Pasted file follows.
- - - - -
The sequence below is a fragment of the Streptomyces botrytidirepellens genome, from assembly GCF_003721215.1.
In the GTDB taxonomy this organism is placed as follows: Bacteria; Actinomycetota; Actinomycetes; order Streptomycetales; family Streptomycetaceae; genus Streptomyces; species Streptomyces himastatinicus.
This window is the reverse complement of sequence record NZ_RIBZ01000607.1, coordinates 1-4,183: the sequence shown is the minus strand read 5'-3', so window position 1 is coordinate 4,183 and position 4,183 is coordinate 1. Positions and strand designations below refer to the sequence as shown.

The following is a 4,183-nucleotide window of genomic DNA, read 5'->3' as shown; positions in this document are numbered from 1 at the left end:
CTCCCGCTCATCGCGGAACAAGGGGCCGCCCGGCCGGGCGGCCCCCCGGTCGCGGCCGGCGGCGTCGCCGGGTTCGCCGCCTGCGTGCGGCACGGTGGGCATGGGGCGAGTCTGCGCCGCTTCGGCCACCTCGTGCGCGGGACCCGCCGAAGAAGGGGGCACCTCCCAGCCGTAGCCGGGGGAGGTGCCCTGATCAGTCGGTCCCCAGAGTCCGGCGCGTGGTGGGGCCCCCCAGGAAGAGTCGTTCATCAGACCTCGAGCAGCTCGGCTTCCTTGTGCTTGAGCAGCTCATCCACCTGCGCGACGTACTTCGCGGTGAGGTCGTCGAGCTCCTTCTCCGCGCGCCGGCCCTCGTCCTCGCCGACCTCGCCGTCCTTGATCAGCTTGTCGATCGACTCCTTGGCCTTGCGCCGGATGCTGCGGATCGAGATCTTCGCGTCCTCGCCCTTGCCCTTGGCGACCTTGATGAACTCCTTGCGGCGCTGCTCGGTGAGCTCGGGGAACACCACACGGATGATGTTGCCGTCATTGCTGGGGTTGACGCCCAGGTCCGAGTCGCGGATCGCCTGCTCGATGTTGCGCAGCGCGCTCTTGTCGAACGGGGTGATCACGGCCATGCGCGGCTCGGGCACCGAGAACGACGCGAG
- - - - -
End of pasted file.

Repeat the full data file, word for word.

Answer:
The sequence below is a fragment of the Streptomyces botrytidirepellens genome, from assembly GCF_003721215.1.
In the GTDB taxonomy this organism is placed as follows: Bacteria; Actinomycetota; Actinomycetes; order Streptomycetales; family Streptomycetaceae; genus Streptomyces; species Streptomyces himastatinicus.
This window is the reverse complement of sequence record NZ_RIBZ01000607.1, coordinates 1-4,183: the sequence shown is the minus strand read 5'-3', so window position 1 is coordinate 4,183 and position 4,183 is coordinate 1. Positions and strand designations below refer to the sequence as shown.

The following is a 4,183-nucleotide window of genomic DNA, read 5'->3' as shown; positions in this document are numbered from 1 at the left end:
CTCCCGCTCATCGCGGAACAAGGGGCCGCCCGGCCGGGCGGCCCCCCGGTCGCGGCCGGCGGCGTCGCCGGGTTCGCCGCCTGCGTGCGGCACGGTGGGCATGGGGCGAGTCTGCGCCGCTTCGGCCACCTCGTGCGCGGGACCCGCCGAAGAAGGGGGCACCTCCCAGCCGTAGCCGGGGGAGGTGCCCTGATCAGTCGGTCCCCAGAGTCCGGCGCGTGGTGGGGCCCCCCAGGAAGAGTCGTTCATCAGACCTCGAGCAGCTCGGCTTCCTTGTGCTTGAGCAGCTCATCCACCTGCGCGACGTACTTCGCGGTGAGGTCGTCGAGCTCCTTCTCCGCGCGCCGGCCCTCGTCCTCGCCGACCTCGCCGTCCTTGATCAGCTTGTCGATCGACTCCTTGGCCTTGCGCCGGATGCTGCGGATCGAGATCTTCGCGTCCTCGCCCTTGCCCTTGGCGACCTTGATGAACTCCTTGCGGCGCTGCTCGGTGAGCTCGGGGAACACCACACGGATGATGTTGCCGTCATTGCTGGGGTTGACGCCCAGGTCCGAGTCGCGGATCGCCTGCTCGATGTTGCGCAGCGCGCTCTTGTCGAACGGGGTGATCACGGCCATGCGCGGCTCGGGCACCGAGAACGACGCGAG